In Wilmington, Gable Music Ventures started by holding music popups in gallery spaces in downtown art galleries. Gable went on to develop the Ladybug Music Festival, now in Wilmington and Milford. The promoter and event organizer plans to do more along these lines, says founder Gayle Dillman.
Joe Trainor of The Rock Orchestra is equally unwilling to sit idle. Instead, he’s booked theaters and entertainment spaces to pull off high-caliber shows saluting bands like Genesis and the Beatles. On Nov. 5, Tony Cappella and friends will perform the music of Todd Rundgren at the Grand Opera House.
Cappella is arguably one of the busiest musicians in town. Credit his drive — energy. Along with Montana Wildaxe, he plays with the Stone Shakers and What the Funk.
“I love all genres, and it really doesn’t bother me to do something that’s not mainstream,” he says.
He calls up the booking reps and asks what they want — jazz, folk, funk? A duo, trio, or full band? Then he delivers it. Indeed, flexibility is the key to staying busy. Bassist Rich Hanrahan performs with Too Tall Slim & the Guilty Pleasures, Crazy Chester and the Space Farmers and the Delta Cosmonauts, which can function as a five-, four- or three-piece band.
Kane and Davis also play with several different musicians — and together. “It keeps me interested. It keeps me creative,” Kane says. “It opens up more opportunities for you.”
The mentality might not sit well with those who cut their musical teeth in the 1970s and 1980s when bandmembers pledged fidelity. However, that philosophy can bring more drama than dollars.
A Show of Support
Speaking of income, payment policies vary between venues. Some offer the proceeds from the door, which is a way to motivate bands to recruit listeners. Others pay a flat fee, which differs from business to business. Cappella, who has a large following, feels that a venue shouldn’t pay the total amount if the attendance is lackluster. He admits that few share his viewpoint. Most maintain that there are forces that some bands can’t control, such as the weather or conflicting special events. The musicians are delivering a service regardless of the turnout.
Many places now allow a tip jar. “It’s a big part of our pay; people seem to be really generous,” says Davis, who was reluctant to use one before COVID. Too Tall Slim & the Guilty Pleasures once made more from tip jar proceeds than from most gigs, Hanrahan says.
Private parties, meanwhile, are the goose with the golden egg. “The private functions are where it’s at,” Hanrahan agrees. One man booked The Nomad for a surprise birthday party and paid a jazz band far more than Vandever’s regular rate.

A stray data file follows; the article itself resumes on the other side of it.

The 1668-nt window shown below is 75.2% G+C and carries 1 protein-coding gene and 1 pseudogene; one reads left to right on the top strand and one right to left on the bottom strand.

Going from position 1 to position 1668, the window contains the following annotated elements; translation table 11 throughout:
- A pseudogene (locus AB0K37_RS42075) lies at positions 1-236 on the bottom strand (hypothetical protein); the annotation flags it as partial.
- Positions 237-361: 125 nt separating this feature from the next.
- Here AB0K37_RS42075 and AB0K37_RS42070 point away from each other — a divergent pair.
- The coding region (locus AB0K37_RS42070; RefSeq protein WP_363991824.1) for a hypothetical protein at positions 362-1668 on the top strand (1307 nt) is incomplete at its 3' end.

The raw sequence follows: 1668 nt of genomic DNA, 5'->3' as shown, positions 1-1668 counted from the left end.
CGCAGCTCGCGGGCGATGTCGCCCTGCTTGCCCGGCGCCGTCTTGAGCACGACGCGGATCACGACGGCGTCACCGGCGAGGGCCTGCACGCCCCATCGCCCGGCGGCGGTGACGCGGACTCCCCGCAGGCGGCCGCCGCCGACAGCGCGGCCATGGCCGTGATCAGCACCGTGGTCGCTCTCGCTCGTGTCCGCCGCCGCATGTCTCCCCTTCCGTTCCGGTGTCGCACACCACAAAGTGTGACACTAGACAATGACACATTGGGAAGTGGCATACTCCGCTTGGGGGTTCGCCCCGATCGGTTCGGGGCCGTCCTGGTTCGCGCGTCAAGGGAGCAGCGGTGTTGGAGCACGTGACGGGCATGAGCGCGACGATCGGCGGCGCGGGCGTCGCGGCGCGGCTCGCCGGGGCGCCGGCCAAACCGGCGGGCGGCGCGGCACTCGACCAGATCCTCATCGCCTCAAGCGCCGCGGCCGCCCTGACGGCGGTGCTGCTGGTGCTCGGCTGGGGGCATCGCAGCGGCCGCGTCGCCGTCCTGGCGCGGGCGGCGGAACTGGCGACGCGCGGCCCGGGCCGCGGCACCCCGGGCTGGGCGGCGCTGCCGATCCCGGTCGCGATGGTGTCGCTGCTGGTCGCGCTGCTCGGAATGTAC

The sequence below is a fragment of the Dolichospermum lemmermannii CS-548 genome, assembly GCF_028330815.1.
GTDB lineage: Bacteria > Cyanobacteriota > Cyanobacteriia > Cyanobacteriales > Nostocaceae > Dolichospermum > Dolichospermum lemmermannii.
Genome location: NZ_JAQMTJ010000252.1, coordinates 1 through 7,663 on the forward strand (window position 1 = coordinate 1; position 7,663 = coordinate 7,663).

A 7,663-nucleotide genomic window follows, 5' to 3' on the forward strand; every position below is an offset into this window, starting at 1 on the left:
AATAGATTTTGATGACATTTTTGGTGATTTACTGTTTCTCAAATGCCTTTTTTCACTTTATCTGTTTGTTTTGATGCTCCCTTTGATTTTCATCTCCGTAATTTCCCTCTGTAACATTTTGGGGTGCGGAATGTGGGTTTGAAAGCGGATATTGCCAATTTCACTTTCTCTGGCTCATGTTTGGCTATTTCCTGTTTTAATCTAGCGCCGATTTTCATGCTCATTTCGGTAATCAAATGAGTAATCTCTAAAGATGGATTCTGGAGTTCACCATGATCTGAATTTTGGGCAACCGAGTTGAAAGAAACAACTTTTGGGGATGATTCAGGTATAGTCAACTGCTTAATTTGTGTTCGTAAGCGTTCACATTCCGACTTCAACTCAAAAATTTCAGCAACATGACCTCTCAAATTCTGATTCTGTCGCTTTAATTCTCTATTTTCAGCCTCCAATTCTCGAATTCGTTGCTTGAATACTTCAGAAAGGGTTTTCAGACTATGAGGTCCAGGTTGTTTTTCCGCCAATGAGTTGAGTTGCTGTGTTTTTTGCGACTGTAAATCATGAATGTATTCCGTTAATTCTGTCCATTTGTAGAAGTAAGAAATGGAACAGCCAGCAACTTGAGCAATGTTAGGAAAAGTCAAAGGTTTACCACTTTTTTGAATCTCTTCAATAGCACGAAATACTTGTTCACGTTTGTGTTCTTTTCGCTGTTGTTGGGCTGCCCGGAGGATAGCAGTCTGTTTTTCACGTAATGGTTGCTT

The fluctuations in rates — or lack therefore — is one reason why Gable is pulling back from booking artists. “You have to do a ton of volume, and some bands are getting paid the minimal amount,” Dillman explains. “If they make $100 and I get $15, I’m not covering my costs.”
One solution, she says, is for an establishment to put music in the budget, much as they do linens, eggs, and beer. Davis isn’t convinced. “If a place had to put music in their budget, they just probably wouldn’t have music,” he says.
Back to the Start
The rise of new possibilities — parks, parties, breweries and special events — doesn’t mean the traditional outlets are dead. Jackson Inn in Wilmington has taken the lead as a live music venue, and The Bullets play at the establishment every Thursday.
Hansen has successfully lobbied for regional acts to return to the Market Street theater’s Crown Room. “When we first opened, we were community-driven,” she notes. “We want to integrate more local music again — that back-to-the-roots model.”
The Nomad is only open three nights a week, but the place is often packed. David Vandever says that downtown development, including new apartments, has brought fresh faces to the bar. “This whole area is undergoing revitalization.” He notes that offices aren’t back to capacity, but there are more residences than in the past, and the bar attracts a diverse crowd.
Diversity is also a calling card at Oddity Bar, which is broadening its musical offerings to include jazz, blues and other genres, says Manny Hernandez, who has a background in studio engineering. “Original music is near and dear to my heart.”
Music, however, isn’t the only draw. The bar has also had hookah nights, bingo and open mic nights. Other bars and restaurants offer Quizzo and DJs, and younger generations are just as happy gaming, streaming or throwing axes.
“The slices of the pie are smaller, for sure,” Forsythe says of the entertainment dollars. But when people come out for music, “they are dedicated,” Hanrahan says.
Dillman would like to see more of those committed fans in Wilmington. In cities like Austin or Philadelphia, she says, people aren’t wondering if they will see music; the question is where.
“By supporting the venues and the musicians, we are going to bring business into Wilmington — it’s a big circle,” she maintains. “People will come from Philadelphia and surrounding areas. They may eat out. They may also stay overnight. It creates a cycle of success.”
Davis, for one, will be here to greet them. “Financially and psychologically, I have to keep doing it,” he says of his music career. “I don’t picture stopping until nobody comes to see me, or I physically can’t do it.”